It has been just under a month since dissatisfaction with Venezuelan President Nicolas Maduro erupted into massive protests — but if Wednesday's street skirmishes in Caracas are any indication, the unrest is unlikely to end soon.
Nearly 30 people have been killed in the demonstration since the end of March, when the pro-Maduro Supreme Court tried to nullify an opposition-dominated legislature — but then quickly backpedaled.
Opposition leaders announced three of the deaths Wednesday, according to The Associated Press, which reports that the total death toll has climbed to 29. Reuters and the BBC place that number at 27 and 26, respectively.
Anti-Maduro demonstrators have been calling for elections, which the president indefinitely postponed late last year, as well as an end to the shortages that have left Venezuelans struggling to obtain necessities like bread.
"I want everything to end: the hunger, the murders, the corruption, all the ills we are suffering," student Ricardo Ropero told Reuters at a march in Caracas. "We have to stay in the street until there is change. We are the majority."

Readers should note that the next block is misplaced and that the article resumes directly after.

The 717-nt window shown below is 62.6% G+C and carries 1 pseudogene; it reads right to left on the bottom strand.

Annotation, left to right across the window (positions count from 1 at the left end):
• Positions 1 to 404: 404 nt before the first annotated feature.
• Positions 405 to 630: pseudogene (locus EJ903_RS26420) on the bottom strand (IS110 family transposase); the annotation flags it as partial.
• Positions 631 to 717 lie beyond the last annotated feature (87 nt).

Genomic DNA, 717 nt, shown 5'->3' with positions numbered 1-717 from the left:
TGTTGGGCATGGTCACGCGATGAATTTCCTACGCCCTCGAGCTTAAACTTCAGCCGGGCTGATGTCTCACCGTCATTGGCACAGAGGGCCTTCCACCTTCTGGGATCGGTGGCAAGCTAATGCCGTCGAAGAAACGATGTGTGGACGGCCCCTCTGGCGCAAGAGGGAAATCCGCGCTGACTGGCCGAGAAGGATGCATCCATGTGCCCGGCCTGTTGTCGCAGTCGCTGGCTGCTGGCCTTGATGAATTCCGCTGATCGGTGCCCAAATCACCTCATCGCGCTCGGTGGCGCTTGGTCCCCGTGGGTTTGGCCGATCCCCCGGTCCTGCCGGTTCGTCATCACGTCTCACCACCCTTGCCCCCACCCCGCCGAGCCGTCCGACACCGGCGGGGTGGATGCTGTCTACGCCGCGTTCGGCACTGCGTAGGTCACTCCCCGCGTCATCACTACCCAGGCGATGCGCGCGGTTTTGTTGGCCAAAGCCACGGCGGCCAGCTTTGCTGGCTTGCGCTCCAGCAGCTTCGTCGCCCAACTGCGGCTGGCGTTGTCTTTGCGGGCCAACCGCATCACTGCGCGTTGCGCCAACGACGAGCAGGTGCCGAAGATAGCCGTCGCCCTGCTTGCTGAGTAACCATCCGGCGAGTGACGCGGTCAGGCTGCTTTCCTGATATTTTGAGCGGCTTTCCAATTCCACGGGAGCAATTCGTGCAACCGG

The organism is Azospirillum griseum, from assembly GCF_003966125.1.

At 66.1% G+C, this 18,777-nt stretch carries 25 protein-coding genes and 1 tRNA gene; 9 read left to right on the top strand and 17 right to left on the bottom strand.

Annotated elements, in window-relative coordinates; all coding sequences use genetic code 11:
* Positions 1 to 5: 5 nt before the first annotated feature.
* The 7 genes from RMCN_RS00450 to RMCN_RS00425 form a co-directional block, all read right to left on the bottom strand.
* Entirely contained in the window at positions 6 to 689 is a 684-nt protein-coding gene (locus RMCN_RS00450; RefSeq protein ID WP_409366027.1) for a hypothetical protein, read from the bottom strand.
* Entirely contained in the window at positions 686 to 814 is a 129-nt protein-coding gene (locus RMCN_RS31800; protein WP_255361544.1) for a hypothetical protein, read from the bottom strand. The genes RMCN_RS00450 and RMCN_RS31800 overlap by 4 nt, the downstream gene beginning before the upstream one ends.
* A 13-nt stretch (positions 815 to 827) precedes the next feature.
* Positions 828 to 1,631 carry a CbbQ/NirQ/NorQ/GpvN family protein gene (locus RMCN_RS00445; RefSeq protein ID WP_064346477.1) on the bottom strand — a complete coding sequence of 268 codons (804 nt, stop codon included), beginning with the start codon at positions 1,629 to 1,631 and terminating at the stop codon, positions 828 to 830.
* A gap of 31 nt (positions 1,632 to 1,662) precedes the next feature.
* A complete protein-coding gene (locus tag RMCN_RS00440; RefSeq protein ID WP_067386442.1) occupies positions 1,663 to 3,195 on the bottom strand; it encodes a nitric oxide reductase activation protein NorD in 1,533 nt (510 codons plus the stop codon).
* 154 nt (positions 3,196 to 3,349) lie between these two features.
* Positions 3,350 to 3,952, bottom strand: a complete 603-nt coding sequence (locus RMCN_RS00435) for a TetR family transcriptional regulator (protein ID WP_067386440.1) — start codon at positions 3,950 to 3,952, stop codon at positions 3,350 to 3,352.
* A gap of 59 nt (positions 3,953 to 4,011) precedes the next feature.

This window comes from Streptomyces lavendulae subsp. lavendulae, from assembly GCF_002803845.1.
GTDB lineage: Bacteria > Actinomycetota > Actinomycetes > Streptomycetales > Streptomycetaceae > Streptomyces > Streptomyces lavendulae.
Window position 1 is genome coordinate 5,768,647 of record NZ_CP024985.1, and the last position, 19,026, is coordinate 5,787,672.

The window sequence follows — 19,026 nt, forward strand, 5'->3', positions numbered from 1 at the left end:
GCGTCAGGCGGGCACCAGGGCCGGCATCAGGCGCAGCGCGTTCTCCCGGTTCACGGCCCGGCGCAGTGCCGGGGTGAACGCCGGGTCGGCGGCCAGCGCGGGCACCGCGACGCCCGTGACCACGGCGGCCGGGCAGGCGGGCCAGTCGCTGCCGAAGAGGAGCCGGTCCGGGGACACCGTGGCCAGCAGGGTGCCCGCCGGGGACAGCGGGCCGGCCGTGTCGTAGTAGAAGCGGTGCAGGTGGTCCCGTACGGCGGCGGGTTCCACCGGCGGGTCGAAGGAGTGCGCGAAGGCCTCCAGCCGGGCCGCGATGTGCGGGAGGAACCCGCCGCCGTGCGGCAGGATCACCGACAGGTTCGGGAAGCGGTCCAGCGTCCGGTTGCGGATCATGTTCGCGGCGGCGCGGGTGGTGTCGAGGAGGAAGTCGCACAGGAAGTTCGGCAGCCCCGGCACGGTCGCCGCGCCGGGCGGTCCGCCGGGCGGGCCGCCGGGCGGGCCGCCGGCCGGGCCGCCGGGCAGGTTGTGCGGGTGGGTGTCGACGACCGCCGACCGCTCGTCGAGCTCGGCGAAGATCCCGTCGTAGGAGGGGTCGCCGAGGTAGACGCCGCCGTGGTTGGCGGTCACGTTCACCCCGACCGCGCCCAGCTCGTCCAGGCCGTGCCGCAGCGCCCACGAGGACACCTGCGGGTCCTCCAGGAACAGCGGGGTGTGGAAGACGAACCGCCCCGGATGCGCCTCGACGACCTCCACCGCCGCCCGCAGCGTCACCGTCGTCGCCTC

The focal point of demonstrators' efforts Wednesday was the national ombudsman's office in Caracas. They marched on the office to express frustration with the agency, which is responsible for investigating complaints against the government. Protesters say the office has done little to represent their interests.
But before they could get to the building, the AP reports the marchers were turned back by security forces that lobbed tear gas on them.
At the same time, the protesters were not alone. Maduro's supporters also took to the streets en masse, clad in red and reciting slogans to counter what they see as the wanton destabilization of the president's regime. As the BBC notes, Maduro and his allies assert that opposition leaders have been resorting to looting and violence in order to seize power themselves.
Still, Maduro faces resistance from outside his borders, as well.
General Motors stopped its operations in the country last week after its plant there "was unexpectedly taken by the public authorities, preventing normal operations," the massive American automaker said in a statement — though, as NPR's Camila Domonoske reports, the details of the takeover might be murkier than they first appear.
And the Organization of American States, an organization of Western Hemisphere countries based in the U.S., has severely criticized the manner in which the Venezuelan president has grappled with his opposition — criticism that Venezuela has rebutted by threatening to withdraw from the organization.
"We're not going to continue allowing legal and institutional violations that are arbitrary and surpass any moral, ethical and licit boundary that nations in this regional organization should respect," Foreign Minister Delcy Rodriguez said Tuesday, according to the AP.
It is unclear what Venezuela's withdrawal from the OAS would mean for the organization, which has never had a member state leave since its charter was signed in 1948.